In thrombocytopenia Overview of Thrombocytopenia Thrombocytopenia is a low number of platelets (thrombocytes) in the blood, which increases the risk of bleeding. Thrombocytopenia occurs when the bone marrow makes too few platelets or when... read more , there are many causes of decreased numbers of platelets. Causes are generally divided into those involving decreased production of platelets and those involving increased destruction or loss of platelets.
In platelet dysfunction Platelet Dysfunction Platelet dysfunction may be due to a problem in the platelets themselves or to an external factor that alters the function of normal platelets. (See also Overview of Platelet Disorders and Overview... read more , people have the correct number of platelets, but the platelets do not function normally.
Symptoms of Platelet Disorders
A low platelet count and platelet dysfunction often cause bleeding in the skin as the first sign. Many tiny red dots (petechiae) often appear in the skin on the lower legs, and minor injuries (including needlesticks) may cause black-and-blue bruises (ecchymoses or purpura). The gums may bleed, and blood may appear in the stool or urine. Menstrual periods or nosebleeds may be unusually heavy. The lower the platelet count, the more severe the symptoms. People who have very few platelets may lose large amounts of blood into their digestive tract or may develop life-threatening bleeding in their brain even though they have not been injured. Once bleeding starts, it can be hard to stop.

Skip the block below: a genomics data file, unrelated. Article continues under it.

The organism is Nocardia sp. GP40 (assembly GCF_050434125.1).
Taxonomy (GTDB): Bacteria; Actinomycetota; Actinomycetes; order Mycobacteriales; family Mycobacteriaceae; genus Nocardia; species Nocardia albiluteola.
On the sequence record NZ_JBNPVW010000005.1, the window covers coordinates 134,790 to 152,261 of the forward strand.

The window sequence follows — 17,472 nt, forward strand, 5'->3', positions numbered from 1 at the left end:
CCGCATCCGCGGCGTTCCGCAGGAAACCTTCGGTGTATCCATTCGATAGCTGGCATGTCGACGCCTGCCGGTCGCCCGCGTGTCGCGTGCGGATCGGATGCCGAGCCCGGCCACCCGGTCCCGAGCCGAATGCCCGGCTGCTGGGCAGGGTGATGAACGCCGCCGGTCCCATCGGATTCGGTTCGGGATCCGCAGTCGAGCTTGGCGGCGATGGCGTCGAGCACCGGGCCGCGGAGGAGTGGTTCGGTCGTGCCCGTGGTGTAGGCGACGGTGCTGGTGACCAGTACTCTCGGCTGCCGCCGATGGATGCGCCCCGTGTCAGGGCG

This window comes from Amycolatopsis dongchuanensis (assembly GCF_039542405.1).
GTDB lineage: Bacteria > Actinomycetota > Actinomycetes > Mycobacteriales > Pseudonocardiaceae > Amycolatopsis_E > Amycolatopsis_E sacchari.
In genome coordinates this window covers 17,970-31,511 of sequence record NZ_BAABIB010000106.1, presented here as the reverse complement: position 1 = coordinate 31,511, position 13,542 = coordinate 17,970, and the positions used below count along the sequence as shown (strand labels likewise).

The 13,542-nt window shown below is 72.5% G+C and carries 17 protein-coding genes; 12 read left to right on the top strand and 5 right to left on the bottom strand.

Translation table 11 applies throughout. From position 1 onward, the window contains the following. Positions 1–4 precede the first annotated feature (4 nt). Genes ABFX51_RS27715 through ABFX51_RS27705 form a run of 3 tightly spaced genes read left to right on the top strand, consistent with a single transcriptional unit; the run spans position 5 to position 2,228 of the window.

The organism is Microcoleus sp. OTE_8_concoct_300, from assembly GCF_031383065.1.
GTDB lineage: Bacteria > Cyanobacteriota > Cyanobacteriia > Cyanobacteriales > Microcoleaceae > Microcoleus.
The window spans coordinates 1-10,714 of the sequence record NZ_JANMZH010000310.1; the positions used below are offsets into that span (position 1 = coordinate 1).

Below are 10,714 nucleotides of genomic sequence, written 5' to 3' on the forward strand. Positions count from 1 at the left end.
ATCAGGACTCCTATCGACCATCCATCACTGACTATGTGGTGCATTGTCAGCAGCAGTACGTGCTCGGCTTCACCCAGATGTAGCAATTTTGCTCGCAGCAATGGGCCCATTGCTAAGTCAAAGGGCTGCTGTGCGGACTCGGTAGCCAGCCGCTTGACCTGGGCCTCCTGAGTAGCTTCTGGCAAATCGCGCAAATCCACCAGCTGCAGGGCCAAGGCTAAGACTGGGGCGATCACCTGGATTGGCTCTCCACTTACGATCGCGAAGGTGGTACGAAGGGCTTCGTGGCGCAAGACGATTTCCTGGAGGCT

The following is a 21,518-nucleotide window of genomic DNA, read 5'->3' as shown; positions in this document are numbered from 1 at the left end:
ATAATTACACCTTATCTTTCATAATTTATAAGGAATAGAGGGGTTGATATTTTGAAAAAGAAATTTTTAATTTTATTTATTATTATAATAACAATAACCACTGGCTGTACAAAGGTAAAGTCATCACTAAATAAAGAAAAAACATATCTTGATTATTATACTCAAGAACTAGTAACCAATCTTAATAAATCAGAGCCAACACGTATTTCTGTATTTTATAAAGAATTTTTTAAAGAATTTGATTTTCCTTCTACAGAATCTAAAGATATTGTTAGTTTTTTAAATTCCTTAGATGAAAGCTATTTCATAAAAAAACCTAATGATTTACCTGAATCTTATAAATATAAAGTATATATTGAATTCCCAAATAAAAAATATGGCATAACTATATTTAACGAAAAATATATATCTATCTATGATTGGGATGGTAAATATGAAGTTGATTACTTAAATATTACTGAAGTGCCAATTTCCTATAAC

People with too many platelets may have the same signs of bleeding as people with too few platelets because a very high number of platelets can absorb enough of an important clotting factor Blood clotting factors Hemostasis is the body's way of stopping injured blood vessels from bleeding. Hemostasis includes clotting of the blood. Too little clotting can cause excessive bleeding from minor injury Too... read more (a protein found in blood that works with platelets to help the blood clot ) to cause bleeding. However, some people instead have symptoms caused by abnormal blood clots. For example, people may have a swollen leg due to a blood clot in a vein in their leg Deep Vein Thrombosis (DVT) Deep vein thrombosis is the formation of blood clots (thrombi) in the deep veins, usually in the legs. Blood clots may form in veins if the vein is injured, a disorder causes the blood to clot... read more , or they may have numbness and weakness because of a blood clot in their brain causing a stroke Ischemic Stroke An ischemic stroke is death of an area of brain tissue (cerebral infarction) resulting from an inadequate supply of blood and oxygen to the brain due to blockage of an artery. Ischemic stroke... read more .
Diagnosis of Platelet Disorders
Complete blood count
Doctors can diagnose many platelet disorders by a simple blood test ( a complete blood count Complete blood count Doctors select tests to help diagnose blood disorders based on the person's symptoms and the results of the physical examination. Sometimes a blood disorder causes no symptoms but is discovered... read more [CBC]), which includes measurement of the number of platelets.
Special tests may be needed to diagnose platelet dysfunction.